The former legal adviser for the ill-fated Operation Tempura corruption investigation is now seeking to appeal his disbarment in the United Kingdom.
Martin Polaine was disbarred following revelations that he acted as an attorney in the Cayman Islands – advising former chief investigator Martin Bridger’s team on the arrest of Grand Court Justice Alex Henderson – without first having been called to the bar in Cayman.
Mr. Henderson’s arrest was later found to be unlawful by then-visiting Judge Sir Peter Cresswell and Judge Henderson was paid a $1.275 million settlement after he sued the Cayman Islands over it.
Mr. Polaine made a full apology to the court for his actions.
However, he told the Caymanian Compass last week that he now intends to try to get his law licence back in the UK by appealing the decision of the disciplinary tribunal that disbarred him and getting a re-hearing.
“At the original hearing I pleaded guilty to all matters against me,” Mr. Polaine said. “I took that course because I took the view that I was bound by the findings of Sir Peter Cresswell and that it was, therefore, the honourable thing to do. It would have been inappropriate, in my view at the time, to have used the tribunal as some sort of ‘appeal court’ against Sir Peter’s ruling.
“I recognised, even back in 2009, that the Bar Standards Board and the tribunal itself would not have the resources or, indeed, the powers, to conduct an in-depth investigation into what had taken place around Operation Tempura. It was for that reason that I made the detailed and formal complaint to the Foreign and Commonwealth Office/Governor, in the hope that just such an investigation would be initiated,” Mr. Polaine said. “I lost faith in the exercise … and had my hopes of a detailed enquiry dashed. I now intend to put everything in front of the Visitors (the appeal body) and, if I’m successful in getting a fresh hearing, in front of the tribunal.”
In a telephone conversation last week, Mr. Polaine said it was his belief that he would not have to be called to the Cayman Islands bar prior to dispensing legal advice because he was working on a government contract. “If you’re actually contracted by the government … you don’t need to be called to the Cayman bar,” he said.
The Caymanian Compass contacted Attorney General Sam Bulgin for a response to that claim twice last week, but received no reply.
Seeking further clarity on the issue, the Compass contacted former Cayman Islands Senior Crown Counsel John Masters, who worked in Cayman between 2008 and 2012. During the first part of Mr. Master’s tenure, Operation Tempura was still active.
Mr. Masters said he did not have any direct knowledge of Mr. Polaine’s disbarment or the pending appeal against it. However, he said the Constitution that existed at the time Tempura matters were proceeding before the courts – the Cayman Islands 1972 Constitution Order – was clear about who could act as an attorney in Cayman without being called to the bar.
Section 16(2) of the previous Constitution states: “The powers of the attorney general … may be exercised by him in person or by officers subordinate to him acting under and in accordance with his general or special instructions.”
For instance, lawyers that appear as Crown counsel to prosecute criminal court cases would not have to be called to the bar because they appeared on behalf of the attorney general under the 1972 Constitution Order. But Mr. Masters said the attorney general was the only such person to have that authority under the previous governing document.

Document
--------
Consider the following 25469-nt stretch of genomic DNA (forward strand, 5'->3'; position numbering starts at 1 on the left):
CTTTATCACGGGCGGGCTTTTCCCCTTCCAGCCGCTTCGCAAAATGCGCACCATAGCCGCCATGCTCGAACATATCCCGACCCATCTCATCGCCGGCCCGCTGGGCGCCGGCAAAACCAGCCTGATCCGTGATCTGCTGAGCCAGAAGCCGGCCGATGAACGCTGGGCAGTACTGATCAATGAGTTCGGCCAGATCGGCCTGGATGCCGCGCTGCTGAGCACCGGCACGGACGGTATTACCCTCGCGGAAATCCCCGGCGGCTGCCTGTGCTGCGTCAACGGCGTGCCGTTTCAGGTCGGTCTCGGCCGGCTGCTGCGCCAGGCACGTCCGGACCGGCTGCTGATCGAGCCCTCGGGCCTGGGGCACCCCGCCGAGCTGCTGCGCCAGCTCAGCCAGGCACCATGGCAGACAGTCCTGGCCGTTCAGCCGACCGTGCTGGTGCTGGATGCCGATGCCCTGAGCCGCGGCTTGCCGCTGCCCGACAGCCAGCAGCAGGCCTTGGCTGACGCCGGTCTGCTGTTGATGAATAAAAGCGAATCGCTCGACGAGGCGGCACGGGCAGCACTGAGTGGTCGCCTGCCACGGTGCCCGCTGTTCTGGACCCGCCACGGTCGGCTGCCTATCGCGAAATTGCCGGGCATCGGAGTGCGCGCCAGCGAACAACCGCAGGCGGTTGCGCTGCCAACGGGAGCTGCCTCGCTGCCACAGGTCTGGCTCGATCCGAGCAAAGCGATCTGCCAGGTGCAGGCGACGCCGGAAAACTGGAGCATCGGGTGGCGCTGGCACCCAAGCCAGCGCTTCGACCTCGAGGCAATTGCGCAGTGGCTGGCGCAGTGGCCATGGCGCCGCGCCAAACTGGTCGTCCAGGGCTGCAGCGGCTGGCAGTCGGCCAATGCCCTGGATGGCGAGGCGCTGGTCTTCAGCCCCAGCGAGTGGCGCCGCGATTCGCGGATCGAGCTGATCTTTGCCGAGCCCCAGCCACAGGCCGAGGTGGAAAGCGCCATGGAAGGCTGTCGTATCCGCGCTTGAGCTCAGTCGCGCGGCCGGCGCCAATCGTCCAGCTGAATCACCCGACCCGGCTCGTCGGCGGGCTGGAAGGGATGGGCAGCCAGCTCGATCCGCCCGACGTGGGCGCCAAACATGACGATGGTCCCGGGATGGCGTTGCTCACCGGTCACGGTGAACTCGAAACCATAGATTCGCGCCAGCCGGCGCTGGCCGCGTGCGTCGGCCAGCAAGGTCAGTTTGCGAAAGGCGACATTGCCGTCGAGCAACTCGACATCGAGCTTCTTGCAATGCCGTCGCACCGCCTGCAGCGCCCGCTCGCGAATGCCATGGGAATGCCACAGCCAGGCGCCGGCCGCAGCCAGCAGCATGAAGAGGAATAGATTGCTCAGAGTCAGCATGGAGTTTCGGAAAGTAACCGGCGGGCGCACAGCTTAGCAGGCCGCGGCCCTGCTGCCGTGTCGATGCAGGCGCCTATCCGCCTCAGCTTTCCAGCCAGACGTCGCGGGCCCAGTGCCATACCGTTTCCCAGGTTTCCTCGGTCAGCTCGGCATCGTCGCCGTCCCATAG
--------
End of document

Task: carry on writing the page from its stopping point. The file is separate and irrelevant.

“It’s a question of whether someone appeared for the attorney general,” he said. “Just having a government contract would not allow someone to act as an attorney unless he was actually representing the attorney general at the time.”
Mr. Polaine’s business partner, Arvinder Sambei, who runs the consultancy firm from which Mr. Polaine was hired in 2008, said that her colleague was “not appearing on behalf of the attorney general as Crown Counsel” at the time he was advising on Operation Tempura matters.
“Martin [Polaine], through Amicus Legal Consultants Ltd [Ms Sambei’s firm name at the time] was engaged as independent legal adviser to Operation Tempura,” she said. “When Operation Tempura commenced the investigation, Martin Bridger met with the attorney general to seek legal advice on various issues re: the investigation. The attorney general took the view that the investigation team should have independent counsel as the attorney general’s chambers would only be involved once the investigation was concluded to decide on sufficiency of evidence, public interest – essentially whether the matter should proceed to prosecution.”Andre Mon Desir was appointed as the independent legal adviser to Operation Tempura in 2007, but was appointed as a judge later on and left the Cayman Islands.
“After Andre was appointed to the bench, John Yates [former assistant commissioner of the UK Metropolitan Police] approached Martin Polaine to ask if he would be willing to act as independent legal adviser – in the same capacity as Andre – as Operation Tempura had not been able to secure an independent legal adviser in the Cayman Islands,” Ms Sambei continued. “This was done with the explicit approval of the attorney general of the Cayman Islands and the Oversight Group.” [This comment refers to the group of bureaucrats appointed to oversee Operation Tempura in Cayman].
“Following our meeting with Martin Bridger in London, [Amicus Legal Consultants Ltd.] agreed to act as independent legal advisers to Operation Tempura, and at the request of Martin Bridger, Martin Polaine was to be the lead lawyer. Martin Bridger was informed of our status (non-practising barristers as from end of March 2008) which was then relayed to the attorney general.”
A copy of Ms Sambei’s statement was sent to Mr. Bulgin. He did not respond to it.